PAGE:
How to Improvise With Riffs Even If You Are New

writing your own riffs and licksIf you want to step up your game a bit, and take your playing to a new level (both for writing and for jamming), you may want to consider writing some riffs.

Riffs are the basic part of every song. In fact, they are what makes up each and every song that you have ever heard (so long as it includes guitar).

In this article, we will talk about how to improvise with riffs.

So how do you improvise with riffs? Well you may be surprised, but back before the creation of Guitar Pro, guitarists actually had to sit down and write music using their guitars. Crazy, right? But honestly, this is how improvising works; take an idea and running with it, not sitting behind a computer and clicking a piece into existence. If you are used to doing this, then you are going to have to change a bit in order to successfully improvise.

You don’t necessarily need to have some grand scheme to sit down and improvise riffs; in fact, many guitarists just sit down and let themselves play. This is very helpful, as it allows you to take what you have learned and play it in different ways without consciously thinking about doing it.

For instance, you may have a really cool melody that you love, but it may not sound good as a riff. If you sit down and just mess around with it, you may find that moving it to another string or playing it in another way makes it work perfectly.

“But I’m Afraid I Sound Funny…”

teenage boyWell, there is no right or wrong way to improvise, unless you are using a computer program to write what you are improvising; that isn’t improvising. That’s using a computer to write what you can’t yet play and then forcing yourself to learn it.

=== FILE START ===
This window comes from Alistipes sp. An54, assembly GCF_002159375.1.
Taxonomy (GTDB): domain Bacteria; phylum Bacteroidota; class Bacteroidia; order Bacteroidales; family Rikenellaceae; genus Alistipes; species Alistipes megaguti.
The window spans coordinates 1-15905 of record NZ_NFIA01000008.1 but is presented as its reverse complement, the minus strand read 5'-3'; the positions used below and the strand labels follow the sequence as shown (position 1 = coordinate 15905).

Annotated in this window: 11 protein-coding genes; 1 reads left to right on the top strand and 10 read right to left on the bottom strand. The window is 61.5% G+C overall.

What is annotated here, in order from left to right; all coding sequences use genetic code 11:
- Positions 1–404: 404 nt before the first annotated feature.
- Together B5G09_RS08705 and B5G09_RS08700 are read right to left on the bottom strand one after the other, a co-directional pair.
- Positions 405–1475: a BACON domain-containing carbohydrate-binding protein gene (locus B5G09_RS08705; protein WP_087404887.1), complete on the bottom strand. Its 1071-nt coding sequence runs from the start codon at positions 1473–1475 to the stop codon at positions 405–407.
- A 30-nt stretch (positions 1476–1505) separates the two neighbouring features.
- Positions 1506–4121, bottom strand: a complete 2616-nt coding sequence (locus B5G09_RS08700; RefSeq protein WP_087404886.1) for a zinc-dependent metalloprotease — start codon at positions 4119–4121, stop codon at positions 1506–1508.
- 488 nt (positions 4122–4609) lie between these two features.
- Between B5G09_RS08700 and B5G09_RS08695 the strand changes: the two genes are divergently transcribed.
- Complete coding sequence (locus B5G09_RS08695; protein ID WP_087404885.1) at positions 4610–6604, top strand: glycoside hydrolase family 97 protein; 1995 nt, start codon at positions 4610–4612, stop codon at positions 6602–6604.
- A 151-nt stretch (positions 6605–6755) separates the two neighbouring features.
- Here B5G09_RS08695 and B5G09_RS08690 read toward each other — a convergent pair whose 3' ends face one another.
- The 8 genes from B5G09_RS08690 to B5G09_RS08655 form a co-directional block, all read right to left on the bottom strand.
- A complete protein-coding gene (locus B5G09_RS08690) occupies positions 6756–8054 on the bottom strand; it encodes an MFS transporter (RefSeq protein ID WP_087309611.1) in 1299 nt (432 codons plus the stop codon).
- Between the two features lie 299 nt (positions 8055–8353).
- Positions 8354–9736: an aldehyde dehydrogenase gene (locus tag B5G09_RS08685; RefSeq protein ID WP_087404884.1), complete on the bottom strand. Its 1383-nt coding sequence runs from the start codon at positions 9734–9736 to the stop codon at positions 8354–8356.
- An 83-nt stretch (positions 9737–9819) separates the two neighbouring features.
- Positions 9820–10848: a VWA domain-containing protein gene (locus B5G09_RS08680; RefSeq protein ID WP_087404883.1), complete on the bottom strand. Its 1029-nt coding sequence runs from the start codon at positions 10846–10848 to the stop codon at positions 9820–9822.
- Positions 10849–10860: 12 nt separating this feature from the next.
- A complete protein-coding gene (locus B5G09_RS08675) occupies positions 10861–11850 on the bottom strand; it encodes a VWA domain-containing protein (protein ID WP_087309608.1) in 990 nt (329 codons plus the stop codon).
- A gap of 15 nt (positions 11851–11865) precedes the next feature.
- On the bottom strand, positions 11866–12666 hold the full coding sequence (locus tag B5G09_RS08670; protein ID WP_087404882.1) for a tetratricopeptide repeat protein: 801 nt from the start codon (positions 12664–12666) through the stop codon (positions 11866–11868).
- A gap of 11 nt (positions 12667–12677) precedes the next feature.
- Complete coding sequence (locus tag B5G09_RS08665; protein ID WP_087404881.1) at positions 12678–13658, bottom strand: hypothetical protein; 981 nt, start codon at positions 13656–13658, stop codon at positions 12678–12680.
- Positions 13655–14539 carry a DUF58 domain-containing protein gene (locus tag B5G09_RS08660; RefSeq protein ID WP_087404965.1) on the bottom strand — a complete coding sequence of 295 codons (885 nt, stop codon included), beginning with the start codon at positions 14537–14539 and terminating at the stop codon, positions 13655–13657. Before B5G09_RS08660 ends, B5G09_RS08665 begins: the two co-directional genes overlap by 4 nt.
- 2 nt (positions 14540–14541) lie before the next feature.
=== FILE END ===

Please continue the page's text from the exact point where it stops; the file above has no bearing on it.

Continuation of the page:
This has its benefits, but it also has a lot of downsides, one of which is creating the inability to actually write music with your mind and not with something preset and clickable in front of your face on a screen.

This means that if you are ever without a computer or a tabbing program, you may not be able to write anything. This is the equivalent to a writer’s block, only you aren’t blocked because you are out of ideas, but simply because you never learned to use the ideas that come into your head in their natural form.

In the end, there is absolutely no way that you can go wrong learning to improvise riffs. Simply sit down, plug in, turn on your amp, and start playing. You may be surprised by what comes out when you really let yourself go, but that is part of the creative process that most of us like best; that feeling of being taken away by an idea, riding it until it is whole.

If you feel tempted to use the computer, stuff the feeling; it’ll only hinder you later on. If you like something you’ve played, be sure to either make a scratch recording or tab it out in shorthand. Have fun, and good luck!

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